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Influential Publishers - Beadle and Adams

Updated on December 17, 2016
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Rebecca Graf is an experienced writer with nearly a decade of writing experience with degrees in accounting, history and creative writing.

Many people have never heard of Beadle and Adams, but their publishing company helped to push the sale of books to an all-time high back in the mid to late 1800s. It was through them that books began to sell at numbers never seen before. Their influence still affects us today.

The Beginnings

The early years of the publishing company was like many companies as it changed ownership slightly and adjusted to the times and life in general. In 1851, they started out as Beadle & Vanduzee. After a couple of years, it became Beadle & Brother. It changed names a few more times with Beadle at the heart of it.

It found its niche in publishing mass productions of books for women at only a dime. These stories could be produced cheaply with the new technology available to publishers.And Beadle and Adams took advantage of it.

The first dime novel came out in the middle of 1860.The focus? Romance for those women who needed some good books to pass away the time. And they rushed to get these books. Beadle and Adams were onto something. Was it the fact they were able to make so many books available? That and that people were looking for an escape.

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The Dime Novel Explosion

The timing of the dime novel was perfect. The public needed a distraction. Remember that in America at this time things were tense on all levels. The American Civil War was exploding across the land. People wanted to escape more than ever. It was perfect timing.

The fact that it was low cost and cheap wasn’t the driving force for the explosion. Other publishers were able to deliver low cost books, but not quite so low cost. Beadle and Adams priced theirs at 90% cheaper or more than the other authors. That got the attention of the masses and the dime novel exploded onto the scene. (http://chnm.gmu.edu/dimenovels/the-publishers/beadle-adams)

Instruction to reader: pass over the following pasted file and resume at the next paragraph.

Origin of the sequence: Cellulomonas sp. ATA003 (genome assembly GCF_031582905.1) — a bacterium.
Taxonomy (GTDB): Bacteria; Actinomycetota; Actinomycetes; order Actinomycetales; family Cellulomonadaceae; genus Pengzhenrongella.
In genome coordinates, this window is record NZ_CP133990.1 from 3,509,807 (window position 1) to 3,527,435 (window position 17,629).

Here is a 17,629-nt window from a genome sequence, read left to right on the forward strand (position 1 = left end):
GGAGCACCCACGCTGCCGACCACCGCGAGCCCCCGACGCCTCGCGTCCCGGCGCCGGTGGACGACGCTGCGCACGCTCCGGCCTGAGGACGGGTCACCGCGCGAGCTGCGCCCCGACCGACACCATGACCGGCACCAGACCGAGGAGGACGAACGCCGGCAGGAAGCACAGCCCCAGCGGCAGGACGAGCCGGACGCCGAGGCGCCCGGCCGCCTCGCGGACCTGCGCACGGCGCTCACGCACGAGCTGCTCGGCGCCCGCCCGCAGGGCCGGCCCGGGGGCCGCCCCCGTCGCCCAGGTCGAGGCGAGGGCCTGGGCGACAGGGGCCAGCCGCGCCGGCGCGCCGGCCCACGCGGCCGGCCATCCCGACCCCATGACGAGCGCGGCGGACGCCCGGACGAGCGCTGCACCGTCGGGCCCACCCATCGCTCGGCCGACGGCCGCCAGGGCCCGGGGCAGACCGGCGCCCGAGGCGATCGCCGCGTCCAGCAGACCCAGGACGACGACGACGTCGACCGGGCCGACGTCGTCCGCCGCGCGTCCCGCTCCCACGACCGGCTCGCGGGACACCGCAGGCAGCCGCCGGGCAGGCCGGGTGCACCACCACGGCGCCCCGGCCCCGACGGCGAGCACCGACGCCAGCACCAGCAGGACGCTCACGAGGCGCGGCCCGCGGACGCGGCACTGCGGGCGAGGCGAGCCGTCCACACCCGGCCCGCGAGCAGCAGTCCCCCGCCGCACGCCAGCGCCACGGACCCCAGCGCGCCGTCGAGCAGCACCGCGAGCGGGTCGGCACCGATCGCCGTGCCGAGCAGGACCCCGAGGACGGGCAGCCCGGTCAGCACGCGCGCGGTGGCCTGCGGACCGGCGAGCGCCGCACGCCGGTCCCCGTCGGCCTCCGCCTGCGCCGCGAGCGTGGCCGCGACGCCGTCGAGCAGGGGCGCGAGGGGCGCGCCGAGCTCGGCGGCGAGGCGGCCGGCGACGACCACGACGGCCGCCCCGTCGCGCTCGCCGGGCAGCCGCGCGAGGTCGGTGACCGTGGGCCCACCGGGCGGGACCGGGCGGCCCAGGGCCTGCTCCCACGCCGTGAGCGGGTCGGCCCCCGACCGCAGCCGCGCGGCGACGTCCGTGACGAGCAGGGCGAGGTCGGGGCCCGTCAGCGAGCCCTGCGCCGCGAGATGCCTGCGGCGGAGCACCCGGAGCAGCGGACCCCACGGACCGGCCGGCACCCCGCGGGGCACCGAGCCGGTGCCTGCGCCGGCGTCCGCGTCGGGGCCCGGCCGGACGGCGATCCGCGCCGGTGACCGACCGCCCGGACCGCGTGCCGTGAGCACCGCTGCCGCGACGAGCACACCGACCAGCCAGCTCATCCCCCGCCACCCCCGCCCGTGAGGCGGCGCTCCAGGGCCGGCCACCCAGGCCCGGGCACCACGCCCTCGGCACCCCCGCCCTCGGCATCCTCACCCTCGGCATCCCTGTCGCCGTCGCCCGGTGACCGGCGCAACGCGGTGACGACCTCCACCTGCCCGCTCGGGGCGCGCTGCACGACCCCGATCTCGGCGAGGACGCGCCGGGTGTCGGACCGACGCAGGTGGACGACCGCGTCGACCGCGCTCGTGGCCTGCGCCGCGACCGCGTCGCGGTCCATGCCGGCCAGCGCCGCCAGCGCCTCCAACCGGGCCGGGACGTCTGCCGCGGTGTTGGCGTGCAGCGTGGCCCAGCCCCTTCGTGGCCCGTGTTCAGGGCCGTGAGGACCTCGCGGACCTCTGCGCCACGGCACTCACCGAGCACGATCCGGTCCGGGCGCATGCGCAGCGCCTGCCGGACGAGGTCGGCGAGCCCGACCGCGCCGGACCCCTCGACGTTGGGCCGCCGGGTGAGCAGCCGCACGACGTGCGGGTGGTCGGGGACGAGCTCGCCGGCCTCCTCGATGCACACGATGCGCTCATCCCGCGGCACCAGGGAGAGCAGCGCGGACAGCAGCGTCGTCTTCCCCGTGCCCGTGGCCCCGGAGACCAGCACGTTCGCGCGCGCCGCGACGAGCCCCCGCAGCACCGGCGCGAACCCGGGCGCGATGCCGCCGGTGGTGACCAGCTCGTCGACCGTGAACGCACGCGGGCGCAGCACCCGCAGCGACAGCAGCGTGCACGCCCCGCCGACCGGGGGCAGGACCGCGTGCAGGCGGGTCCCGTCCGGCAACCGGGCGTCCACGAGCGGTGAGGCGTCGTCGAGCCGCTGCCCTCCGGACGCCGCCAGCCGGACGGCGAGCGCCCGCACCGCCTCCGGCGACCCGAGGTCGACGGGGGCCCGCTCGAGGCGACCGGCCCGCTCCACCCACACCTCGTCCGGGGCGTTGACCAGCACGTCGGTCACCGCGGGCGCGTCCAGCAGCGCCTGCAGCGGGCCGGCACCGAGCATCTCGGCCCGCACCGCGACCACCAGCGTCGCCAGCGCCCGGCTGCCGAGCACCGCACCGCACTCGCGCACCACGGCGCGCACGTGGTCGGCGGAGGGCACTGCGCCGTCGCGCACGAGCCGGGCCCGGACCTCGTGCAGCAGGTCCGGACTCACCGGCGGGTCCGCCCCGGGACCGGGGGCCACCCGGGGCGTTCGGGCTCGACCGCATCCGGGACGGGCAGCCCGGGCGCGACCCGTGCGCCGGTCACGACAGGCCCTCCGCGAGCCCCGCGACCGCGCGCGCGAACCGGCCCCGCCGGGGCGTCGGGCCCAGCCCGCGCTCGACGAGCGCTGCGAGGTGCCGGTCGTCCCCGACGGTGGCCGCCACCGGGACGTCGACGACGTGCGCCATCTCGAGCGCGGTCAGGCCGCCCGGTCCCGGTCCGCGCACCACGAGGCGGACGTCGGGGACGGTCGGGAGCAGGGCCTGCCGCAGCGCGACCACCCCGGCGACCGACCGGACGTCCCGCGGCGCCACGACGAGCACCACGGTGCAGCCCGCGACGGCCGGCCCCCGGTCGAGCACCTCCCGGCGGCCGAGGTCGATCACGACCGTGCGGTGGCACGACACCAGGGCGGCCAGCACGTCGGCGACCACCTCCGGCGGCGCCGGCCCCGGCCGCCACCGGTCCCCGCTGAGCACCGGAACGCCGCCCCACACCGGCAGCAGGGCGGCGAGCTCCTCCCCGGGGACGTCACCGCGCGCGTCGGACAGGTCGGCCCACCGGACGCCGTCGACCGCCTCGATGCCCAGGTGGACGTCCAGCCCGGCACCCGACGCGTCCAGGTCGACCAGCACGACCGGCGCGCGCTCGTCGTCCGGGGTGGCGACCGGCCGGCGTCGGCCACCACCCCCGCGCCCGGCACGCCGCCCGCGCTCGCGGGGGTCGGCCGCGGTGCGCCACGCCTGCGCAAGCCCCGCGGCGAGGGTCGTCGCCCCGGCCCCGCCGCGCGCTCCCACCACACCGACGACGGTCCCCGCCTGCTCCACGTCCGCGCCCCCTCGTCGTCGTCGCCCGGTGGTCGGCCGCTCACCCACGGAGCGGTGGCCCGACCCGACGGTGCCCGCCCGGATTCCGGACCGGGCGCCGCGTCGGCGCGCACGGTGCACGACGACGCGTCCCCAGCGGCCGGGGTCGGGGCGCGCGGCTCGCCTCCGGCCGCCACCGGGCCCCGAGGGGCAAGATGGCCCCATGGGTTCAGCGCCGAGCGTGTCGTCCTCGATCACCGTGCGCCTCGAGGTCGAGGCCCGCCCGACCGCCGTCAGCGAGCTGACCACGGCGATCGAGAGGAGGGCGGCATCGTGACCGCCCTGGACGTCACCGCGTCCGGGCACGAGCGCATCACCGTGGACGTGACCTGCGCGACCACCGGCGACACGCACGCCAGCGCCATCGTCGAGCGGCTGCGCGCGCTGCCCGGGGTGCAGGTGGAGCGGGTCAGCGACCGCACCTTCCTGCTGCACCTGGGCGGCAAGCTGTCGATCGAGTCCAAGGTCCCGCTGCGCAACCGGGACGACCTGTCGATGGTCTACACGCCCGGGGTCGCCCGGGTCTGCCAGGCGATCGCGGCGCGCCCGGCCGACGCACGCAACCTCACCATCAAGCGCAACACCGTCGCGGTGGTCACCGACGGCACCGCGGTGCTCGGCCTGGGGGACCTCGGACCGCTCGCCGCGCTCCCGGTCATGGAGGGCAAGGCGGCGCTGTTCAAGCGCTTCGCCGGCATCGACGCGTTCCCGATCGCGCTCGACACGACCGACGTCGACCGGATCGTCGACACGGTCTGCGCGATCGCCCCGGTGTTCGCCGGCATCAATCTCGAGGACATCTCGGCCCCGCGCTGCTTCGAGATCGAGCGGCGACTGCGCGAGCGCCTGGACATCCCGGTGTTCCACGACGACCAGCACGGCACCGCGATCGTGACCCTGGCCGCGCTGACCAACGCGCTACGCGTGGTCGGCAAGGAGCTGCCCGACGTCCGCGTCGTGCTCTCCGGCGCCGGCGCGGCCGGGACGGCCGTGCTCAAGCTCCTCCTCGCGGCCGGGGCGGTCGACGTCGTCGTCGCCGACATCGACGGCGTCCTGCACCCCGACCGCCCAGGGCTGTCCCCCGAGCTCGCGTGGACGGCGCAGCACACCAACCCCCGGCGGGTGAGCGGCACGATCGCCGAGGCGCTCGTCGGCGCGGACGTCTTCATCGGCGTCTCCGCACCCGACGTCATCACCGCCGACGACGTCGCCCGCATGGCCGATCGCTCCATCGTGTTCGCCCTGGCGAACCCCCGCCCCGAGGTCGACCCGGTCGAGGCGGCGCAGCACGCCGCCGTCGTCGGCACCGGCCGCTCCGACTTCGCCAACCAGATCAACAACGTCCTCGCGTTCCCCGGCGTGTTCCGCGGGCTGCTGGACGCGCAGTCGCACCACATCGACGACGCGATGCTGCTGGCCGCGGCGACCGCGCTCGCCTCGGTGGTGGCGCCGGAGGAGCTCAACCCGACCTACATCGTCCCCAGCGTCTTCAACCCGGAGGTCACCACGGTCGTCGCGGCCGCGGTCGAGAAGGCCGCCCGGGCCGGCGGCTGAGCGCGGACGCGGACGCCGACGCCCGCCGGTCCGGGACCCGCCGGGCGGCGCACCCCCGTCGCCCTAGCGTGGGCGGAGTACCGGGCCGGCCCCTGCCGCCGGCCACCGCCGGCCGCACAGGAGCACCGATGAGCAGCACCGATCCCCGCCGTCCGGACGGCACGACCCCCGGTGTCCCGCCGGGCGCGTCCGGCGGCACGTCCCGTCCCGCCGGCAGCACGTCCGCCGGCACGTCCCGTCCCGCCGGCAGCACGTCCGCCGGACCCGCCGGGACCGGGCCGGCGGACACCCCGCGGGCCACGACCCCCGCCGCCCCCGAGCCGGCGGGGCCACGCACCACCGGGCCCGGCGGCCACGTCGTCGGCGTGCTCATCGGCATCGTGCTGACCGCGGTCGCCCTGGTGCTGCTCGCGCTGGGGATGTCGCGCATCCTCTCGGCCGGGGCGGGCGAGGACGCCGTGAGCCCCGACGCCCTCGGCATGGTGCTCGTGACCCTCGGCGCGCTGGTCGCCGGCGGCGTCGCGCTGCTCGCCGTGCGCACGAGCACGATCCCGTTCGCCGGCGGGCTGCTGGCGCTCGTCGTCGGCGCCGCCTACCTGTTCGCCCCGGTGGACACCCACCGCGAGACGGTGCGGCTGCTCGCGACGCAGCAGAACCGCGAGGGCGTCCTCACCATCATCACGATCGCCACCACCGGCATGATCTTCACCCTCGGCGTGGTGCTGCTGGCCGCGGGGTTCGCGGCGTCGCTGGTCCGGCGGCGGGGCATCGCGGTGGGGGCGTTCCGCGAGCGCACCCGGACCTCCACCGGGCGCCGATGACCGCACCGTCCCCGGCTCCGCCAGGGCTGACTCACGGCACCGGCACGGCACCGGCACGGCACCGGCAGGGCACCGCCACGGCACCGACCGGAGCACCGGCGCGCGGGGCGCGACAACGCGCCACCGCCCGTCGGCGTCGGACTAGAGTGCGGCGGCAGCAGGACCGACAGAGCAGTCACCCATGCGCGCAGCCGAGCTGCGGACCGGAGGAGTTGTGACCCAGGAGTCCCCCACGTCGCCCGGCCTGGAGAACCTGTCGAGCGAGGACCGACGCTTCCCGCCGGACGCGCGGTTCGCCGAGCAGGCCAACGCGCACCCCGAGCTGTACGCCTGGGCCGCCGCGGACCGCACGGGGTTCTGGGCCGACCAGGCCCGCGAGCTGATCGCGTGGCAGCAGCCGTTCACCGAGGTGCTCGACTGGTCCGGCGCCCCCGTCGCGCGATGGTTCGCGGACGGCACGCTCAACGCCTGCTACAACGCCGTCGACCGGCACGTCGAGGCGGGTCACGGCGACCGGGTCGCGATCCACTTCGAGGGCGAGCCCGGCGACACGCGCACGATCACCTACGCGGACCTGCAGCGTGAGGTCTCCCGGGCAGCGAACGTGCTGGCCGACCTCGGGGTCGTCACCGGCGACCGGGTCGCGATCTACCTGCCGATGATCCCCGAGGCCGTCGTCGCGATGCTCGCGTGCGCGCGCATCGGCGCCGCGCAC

Who read them? Many of the early dime novels were romances. That meant a lot of women were picking these books up. This was a time where more women were literate and many who had the time to read took advantage of it. Even those who were working from sun up to sun down would look to read them or have them read to them to escape the reality of life.

Another group were the soldiers. Think about the time period. It was the start of the American Civil War. Young men were flocking to to the front. They would have many days and nights of nothing to do as they marched, camped, and waited. The dime novels would be a welcome diversion from the tension of pending war they felt all around them.

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Impact on Literature

The impact on literature was so huge that it impacts us today. The mass production of print books opened the door for more readers demanding more books. What was once reserved for the rich was now more common place. Thanks to these publishing houses we have the mass amounts of books today as “These late nineteenth- and early twentieth-century publishing successes laid the groundwork for the mass marketing of popular romance with which we are familiar today.” (http://ctpanews.com/tag/beadle-and-adams/index.htm)

Romance novels aren’t just the most popular books today. They have been for a few hundred years. Why not? Romance has ruled the world since the dawn of time. They were some of the most popular dime novels in the 1800s. Women bought them as soon they were available for purchase.

From there publishers found the ability to print more books for the public. The dime novel brought mass paperbacks to the public and opened the door for more authors to publish their works. Sounds familiar, doesn’t it?

Give Us More!

The public loved what the publishers were giving them. They were getting entertaining stories at a price they could afford. It was revolutionary and the demand grew. These publishers opened the door for the public to read more and more. Thanks to these publishers, books grew in popularity. We thank them for what they have given us today.

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